When we did the second embryo transfer, my doctor noticed a spot in my uterus that he thought might be a polyp in development but neither he nor the other doctor who checked me before the transfer were concerned.
We had that weird test result, which means who knows what except that it didn't work. But, you know, get back on that horse and head back to the rodeo. We went in today to have a hysteroscopy, something I can't really pronounce, sounds hysterical, and if you get it wrong, leads people to believe you're having your uterus ripped out. (Hystera is the Greek word, now a root, for womb.) Most people would ask their doctor what such a procedure would entail. Not me. I shut down. Didn't ask how long it would take, didn't ask if I'd be knocked out, nothing. Dumbass.
So, no food or water after midnight the night before. No problem unless your appointment is at 11am, pant pant. Mister brought Bama with us, but they went off to the Ferry Building for adventures. They had to come as I couldn't drive myself home afterwards. I got the same miracle drug as my egg retrieval — you're knocked OUT immediately, then come swimming back to the surface fairly quickly. The hysteroscopy takes about half an hour. I arrived surly. Can you blame me? Am I supposed to be excited about going to the fertility doctor, for one? And to have something snipped out of my uterus that may have caused, or could cause, any embryo transfers to fail. Good times.
I take it out on the nurses and on the staff. It didn't help that I was alone. (Mister, don't you dare feel guilty, you had someone to take care of who literally can't take care of herself.) Once the IV was in, courtesy the surfer-anesthesiologist who, like my main nurse, was very kind and cheerful without being too cheerful, I contemplated the walls. No food or liquid for 11 hours; I am taken to the bathroom for one last pee break. This, I found amusing, but when I came out of the procedure, what I remembered was being splashed with water, unsure if I was the splasher or if the doctor dumped water on me. (It was the latter.)
The drugs are so quick, I blink into unconsciousness and then swim out of it an hour later. I was given a bit of pain killer because the stuff that actually knocks you out burns when it goes in. The pain killer made me loopy. I cracked a joke to the anesthesiologist about the knock-out drug, but that's the last thing I remember. When I woke up, I asked the nurse if it was true there had been four polyps, or had I dreamt the conversation. Nope. Four polyps where none should be and one was suspected. They were sent off to pathology for a closer look. We get results in about a week.
Here's the thing every step of this sucks a little life out of me even though it's a step forward towards a baby (remember, that's not guaranteed). It's expensive so I worry that I/we are being foolish. It's emotionally stressful. An embryo transfer feels like pregnancy. They slide in a straw, blow a little embryo into your uterus, what could go wrong? Except you're not pregnant and lots can go wrong.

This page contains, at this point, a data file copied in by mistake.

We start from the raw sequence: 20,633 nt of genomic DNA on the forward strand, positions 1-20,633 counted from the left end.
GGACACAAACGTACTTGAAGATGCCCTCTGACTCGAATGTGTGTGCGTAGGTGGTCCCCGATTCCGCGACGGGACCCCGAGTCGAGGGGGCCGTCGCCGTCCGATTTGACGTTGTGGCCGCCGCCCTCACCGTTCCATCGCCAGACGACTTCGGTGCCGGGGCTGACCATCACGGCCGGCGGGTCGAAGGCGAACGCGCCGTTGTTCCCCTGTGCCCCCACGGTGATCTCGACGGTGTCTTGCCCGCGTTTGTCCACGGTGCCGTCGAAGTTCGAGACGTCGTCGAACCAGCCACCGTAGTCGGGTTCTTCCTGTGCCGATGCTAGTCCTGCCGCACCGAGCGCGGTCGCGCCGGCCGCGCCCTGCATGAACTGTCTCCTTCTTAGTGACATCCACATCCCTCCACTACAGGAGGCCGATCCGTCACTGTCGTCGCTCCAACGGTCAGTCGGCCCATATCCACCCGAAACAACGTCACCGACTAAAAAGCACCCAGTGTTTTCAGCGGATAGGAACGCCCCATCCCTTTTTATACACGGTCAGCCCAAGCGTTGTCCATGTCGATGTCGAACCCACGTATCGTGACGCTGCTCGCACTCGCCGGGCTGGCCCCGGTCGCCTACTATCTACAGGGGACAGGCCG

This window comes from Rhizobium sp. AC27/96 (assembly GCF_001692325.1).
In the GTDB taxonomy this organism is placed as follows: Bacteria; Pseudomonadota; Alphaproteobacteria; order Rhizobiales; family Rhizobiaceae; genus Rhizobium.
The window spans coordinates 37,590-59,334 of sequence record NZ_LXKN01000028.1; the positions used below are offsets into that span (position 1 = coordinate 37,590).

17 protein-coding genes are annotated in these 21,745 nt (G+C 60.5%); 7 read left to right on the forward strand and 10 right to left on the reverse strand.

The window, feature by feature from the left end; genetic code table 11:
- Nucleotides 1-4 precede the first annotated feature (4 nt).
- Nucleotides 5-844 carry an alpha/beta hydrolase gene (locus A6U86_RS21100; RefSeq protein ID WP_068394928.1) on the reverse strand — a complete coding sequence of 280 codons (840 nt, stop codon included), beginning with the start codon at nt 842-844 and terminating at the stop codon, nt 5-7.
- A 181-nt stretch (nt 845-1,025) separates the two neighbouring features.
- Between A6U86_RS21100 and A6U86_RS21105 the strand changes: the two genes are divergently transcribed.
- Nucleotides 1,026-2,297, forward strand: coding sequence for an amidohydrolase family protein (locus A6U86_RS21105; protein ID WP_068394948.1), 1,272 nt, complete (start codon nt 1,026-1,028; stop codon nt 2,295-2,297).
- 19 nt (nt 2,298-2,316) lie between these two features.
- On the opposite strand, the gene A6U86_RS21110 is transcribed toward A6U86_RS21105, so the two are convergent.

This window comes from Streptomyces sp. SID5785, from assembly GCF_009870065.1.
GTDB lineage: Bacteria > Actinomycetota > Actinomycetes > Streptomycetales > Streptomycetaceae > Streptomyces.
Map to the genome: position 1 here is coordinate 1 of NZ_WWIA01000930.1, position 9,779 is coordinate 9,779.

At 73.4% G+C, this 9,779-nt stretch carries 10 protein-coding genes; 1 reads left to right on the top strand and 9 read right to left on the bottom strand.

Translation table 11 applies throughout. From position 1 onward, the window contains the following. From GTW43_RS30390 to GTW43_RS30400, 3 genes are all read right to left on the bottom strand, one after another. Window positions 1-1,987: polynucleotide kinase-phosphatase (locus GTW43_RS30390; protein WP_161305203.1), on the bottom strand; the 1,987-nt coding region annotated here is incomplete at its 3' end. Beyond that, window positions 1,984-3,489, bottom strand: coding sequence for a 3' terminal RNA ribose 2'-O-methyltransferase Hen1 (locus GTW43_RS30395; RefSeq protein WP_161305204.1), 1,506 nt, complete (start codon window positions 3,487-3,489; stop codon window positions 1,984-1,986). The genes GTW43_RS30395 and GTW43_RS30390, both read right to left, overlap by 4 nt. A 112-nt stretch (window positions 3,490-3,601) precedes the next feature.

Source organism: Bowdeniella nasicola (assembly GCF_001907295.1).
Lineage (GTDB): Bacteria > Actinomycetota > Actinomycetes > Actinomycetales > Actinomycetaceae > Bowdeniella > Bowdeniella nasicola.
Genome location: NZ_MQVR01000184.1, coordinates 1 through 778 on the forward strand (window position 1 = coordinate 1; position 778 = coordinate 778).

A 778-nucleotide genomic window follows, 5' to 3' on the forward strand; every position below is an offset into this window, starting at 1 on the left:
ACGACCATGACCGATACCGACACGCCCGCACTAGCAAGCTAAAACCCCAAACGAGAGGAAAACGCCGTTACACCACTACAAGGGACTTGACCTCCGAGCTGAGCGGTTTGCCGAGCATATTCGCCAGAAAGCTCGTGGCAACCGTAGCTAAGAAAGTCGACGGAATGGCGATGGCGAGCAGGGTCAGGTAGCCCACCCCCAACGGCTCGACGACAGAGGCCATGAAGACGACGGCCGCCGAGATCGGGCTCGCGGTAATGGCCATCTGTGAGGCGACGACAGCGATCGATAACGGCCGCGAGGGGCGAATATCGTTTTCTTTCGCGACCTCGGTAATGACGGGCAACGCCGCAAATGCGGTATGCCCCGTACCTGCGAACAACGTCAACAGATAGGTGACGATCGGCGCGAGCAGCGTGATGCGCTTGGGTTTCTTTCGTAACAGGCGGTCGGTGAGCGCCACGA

Then there is the money. Sure, it's tacky to talk about money, but I know people wonder how much all this costs. I know I did. Hell, I still do. This side-trip down "your uterus is beautiful except for these potholes that will kill your embryo" cost a bit over $2,000. Acupuncture is $130 a visit (including herbs). I'll probably start going next week every week until the transfer and then for a few weeks after. We want my uterus full of good blood and juicy (his terms), after all.
To be thankful about a few things, so I don't sound like a bitter wretch, I am thankful for my mother, who calls to check in, and my stepmother, who watches Bama once a week so I can have time to do whatever needs doing. On Friday, Nana came to stay with a very cranky Bama. I napped for the most part, after doing a phone interview for UC Berkeley's child development center. I should have changed the time, but muddled through an hour of questions about behavior with examples. Oh my. When I finally napped, Nana had just taken Bama out of my room (she was visiting post-nap). Blink. I'm out. I woke up a couple of hours later in a dark room with Bama-rumblings coming up the stairs.
I am thankful for Mister who took our girl out for an adventure but wanted to be with me when I woke up. I am thankful for my friends who are stepping in to help out but aren't asking questions. I don't want to actually talk about most of this, least of all how I feel, but it's nice to have some of that out there. I figure if you know me and you know what's going on, you'll understand why I might be quiet, or tense, or crabby, or elated without a good reason.
I am thankful for Bama who, even with a nose running rivers of snot, is the sweetest thing I know. She makes everyday better.